Demand for "healthy" food and organic produce in the UAE
Special Analysis by the Ministry of Agriculture of the export potential of fresh agricultural produce to the UAE
Much has already been written and said about the peace agreement with the United Arab Emirates and the potential for trade between the two countries, but the question remains – why Israel? The population in the UAE is different from that in most of the world, with almost 90% of the residents of the UAE (10 million inhabitants) being migrant workers, and a similar percentage living in cities, most of them with high per capita incomes. The UAE is an attractive market for the sale of agricultural produce, since it is an import-based market. Approximately 80% of the agricultural produce consumed in the Emirates is imported from all over the world, with a total value of over $10 billion (in 2018). In addition, the UAE is a global trade and transit center for a variety of goods destined for the Middle East. The United States exported $1.2 billion worth of agricultural produce to the country in 2018, mostly to the retail sector. Agricultural produce is also imported from Jordan and the Palestinian Authority.
Retail sales in the UAE are divided into two main categories: modern commerce and traditional trade. Modern commerce is comprised of organized retail chains, grocery stores, express stores, specialty stores, convenience stores, and online commerce. This category dominates the market, especially in Dubai and Abu Dhabi. Traditional trading includes direct trade services and private grocery stores (“Bakala” in Arabic) that are open on average 18 hours a day, 7 days a week. These stores fulfill the needs of the average household and offer grocery products for everyday use. Traditional trade is more common in the more northern emirates, such as Sharjah, Ajman, Fujairah and Umm al-Qawin, because of the low amount and availability of modern retail stores. Organic and natural products are sold in both modern and traditional markets throughout the UAE, with this being more common in the emirates of Dubai and Abu Dhabi.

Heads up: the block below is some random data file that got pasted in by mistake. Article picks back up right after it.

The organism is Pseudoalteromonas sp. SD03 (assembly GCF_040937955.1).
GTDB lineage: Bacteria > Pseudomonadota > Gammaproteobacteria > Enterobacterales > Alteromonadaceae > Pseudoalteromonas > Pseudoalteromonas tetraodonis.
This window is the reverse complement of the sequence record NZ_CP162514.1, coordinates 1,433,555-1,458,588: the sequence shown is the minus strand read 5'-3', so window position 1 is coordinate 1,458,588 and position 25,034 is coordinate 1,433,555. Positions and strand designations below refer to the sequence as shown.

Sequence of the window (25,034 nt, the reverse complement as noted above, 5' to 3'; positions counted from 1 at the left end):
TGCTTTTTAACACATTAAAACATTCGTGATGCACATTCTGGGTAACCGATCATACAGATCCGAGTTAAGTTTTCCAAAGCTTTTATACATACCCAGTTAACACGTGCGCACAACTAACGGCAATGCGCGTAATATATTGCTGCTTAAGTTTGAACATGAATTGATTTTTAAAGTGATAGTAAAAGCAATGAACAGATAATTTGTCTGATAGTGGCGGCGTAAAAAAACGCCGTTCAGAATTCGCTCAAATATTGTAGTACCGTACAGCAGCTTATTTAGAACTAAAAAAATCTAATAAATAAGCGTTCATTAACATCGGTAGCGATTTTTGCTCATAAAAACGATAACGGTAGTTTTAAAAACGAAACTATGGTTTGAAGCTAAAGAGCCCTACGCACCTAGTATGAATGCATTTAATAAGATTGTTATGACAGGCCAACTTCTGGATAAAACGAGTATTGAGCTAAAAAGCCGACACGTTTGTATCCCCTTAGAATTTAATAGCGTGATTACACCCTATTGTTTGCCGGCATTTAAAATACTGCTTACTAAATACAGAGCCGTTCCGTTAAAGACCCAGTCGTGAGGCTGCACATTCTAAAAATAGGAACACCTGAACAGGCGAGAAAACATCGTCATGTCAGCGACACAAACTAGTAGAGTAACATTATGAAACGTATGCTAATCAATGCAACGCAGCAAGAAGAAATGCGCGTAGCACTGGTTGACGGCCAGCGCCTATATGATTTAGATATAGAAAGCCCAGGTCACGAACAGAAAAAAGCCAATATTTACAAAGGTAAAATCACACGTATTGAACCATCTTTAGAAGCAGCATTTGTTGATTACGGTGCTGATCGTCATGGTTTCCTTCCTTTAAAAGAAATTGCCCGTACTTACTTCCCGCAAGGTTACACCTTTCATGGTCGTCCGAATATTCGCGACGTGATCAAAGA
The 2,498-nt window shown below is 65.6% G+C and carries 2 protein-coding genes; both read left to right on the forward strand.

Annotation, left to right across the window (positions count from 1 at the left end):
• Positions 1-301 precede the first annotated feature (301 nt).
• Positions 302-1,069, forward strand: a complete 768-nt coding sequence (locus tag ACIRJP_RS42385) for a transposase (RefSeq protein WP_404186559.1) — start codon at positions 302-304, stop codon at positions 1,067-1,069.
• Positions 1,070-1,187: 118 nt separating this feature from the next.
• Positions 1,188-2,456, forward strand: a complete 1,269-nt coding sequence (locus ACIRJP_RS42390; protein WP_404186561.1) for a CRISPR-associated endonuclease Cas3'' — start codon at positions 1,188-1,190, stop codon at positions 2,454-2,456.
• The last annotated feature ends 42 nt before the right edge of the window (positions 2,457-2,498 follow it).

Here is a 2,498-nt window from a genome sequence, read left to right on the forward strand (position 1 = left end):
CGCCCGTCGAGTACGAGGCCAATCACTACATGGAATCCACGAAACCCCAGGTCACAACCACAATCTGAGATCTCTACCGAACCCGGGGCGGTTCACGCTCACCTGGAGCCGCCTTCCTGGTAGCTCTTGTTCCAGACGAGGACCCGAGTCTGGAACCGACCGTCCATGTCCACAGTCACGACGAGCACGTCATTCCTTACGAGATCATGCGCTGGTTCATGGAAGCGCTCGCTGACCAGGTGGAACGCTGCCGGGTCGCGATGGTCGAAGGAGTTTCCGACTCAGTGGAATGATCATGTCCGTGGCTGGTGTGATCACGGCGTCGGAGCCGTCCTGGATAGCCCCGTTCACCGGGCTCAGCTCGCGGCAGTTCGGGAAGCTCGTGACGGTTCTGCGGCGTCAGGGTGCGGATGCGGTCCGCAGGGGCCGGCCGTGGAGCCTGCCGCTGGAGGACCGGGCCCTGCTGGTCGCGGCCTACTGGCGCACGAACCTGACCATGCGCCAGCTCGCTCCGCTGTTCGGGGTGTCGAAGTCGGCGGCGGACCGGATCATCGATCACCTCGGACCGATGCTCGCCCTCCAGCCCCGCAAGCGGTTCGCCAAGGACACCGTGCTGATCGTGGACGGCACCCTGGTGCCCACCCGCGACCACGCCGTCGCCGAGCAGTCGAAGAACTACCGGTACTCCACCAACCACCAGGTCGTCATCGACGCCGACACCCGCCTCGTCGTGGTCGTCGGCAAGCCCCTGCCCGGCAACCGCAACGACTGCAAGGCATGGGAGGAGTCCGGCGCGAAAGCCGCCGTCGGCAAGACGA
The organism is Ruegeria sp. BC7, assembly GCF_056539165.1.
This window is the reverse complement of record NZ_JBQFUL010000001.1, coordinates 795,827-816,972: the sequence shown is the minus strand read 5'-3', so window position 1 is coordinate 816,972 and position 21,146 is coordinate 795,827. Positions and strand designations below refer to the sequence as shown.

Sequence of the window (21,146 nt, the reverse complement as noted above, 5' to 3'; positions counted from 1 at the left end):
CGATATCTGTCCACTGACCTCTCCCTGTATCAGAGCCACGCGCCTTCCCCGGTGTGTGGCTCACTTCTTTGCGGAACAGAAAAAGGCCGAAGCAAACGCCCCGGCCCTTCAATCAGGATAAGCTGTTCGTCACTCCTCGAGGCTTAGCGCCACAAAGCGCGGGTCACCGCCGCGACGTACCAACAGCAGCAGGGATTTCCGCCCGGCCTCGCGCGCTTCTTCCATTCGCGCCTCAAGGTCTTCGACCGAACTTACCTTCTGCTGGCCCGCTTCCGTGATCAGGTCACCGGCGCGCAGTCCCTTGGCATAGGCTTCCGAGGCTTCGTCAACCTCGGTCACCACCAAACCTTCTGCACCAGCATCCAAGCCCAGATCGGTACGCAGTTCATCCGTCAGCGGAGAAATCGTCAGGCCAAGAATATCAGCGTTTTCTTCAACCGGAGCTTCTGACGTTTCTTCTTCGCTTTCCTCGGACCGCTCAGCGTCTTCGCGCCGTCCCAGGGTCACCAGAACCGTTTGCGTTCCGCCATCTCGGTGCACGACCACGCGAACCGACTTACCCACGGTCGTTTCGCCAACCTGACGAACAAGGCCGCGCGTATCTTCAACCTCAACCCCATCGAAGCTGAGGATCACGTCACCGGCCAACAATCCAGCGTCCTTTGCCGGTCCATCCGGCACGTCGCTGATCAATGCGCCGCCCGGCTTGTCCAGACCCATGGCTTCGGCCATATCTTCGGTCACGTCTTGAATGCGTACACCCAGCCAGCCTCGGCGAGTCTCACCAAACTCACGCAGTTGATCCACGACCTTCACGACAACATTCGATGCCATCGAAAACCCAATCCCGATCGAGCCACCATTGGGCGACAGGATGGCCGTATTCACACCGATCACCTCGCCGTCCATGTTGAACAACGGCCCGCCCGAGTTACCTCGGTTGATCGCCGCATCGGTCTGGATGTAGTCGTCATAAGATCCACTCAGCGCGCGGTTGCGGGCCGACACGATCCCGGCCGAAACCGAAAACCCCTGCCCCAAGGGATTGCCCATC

Demand for “healthy” food and organic produce in the UAE is in line with these trends seen in the Western world, and it constitutes potential for Israeli exports. About 5 years ago, the government in Dubai began to take steps to raise awareness about health issues and the dangers of obesity. Consequently, there has been a significant increase in demand for health products. Consumption of “natural” products has increased by about 10%, consumption of organic products increased by about 20%, and “free” products (such as free-range eggs) increased by about 15%. This trend is causing a change in the countries exporting goods to the UAE. Thus, exports from Canada and the Netherlands have grown, at the expense of countries such as China and Jordan.
Furthermore, the prices of products imported from Israel to the Emirates are competitive. This is thanks to the geographical proximity between the countries, which may enable land transportation alongside standard air or sea shipping. Therefore, Israel does not need on an aircraft fleet to export its goods to the UAE. Sailing a cruise ship from the port of Ashdod to Dubai takes only about 10-12 days, and the port of Eilat is located about 8-10 days away from Dubai. The duration of the standard overland transport route from Aqaba to Dubai is about 32 hours.
Yaakov Poleg, Senior Vice President for International Trade and Cooperation at the Ministry of Agriculture: “Israeli products are known around the world for their quality, and are characterized primarily as appealing to markets that are willing to pay for the high quality of these products. The Ministry of Agriculture and Rural Development was among the first ministries to initiate official contacts with the Ministry of Food Security in order to explore additional ways to deepen economic ties in general, and expand fresh produce exports from Israel to the UAE in particular. Dialogue is already under way regarding issues of common interest in the field of agricultural production in desert conditions. In this context, I should note there are discussions in progress between the private sector in both countries. In addition, an official delegation accompanied by business people is expected to visit soon. The potential is vast, and the Ministry of Agriculture intends to play an inclusive and guiding role.”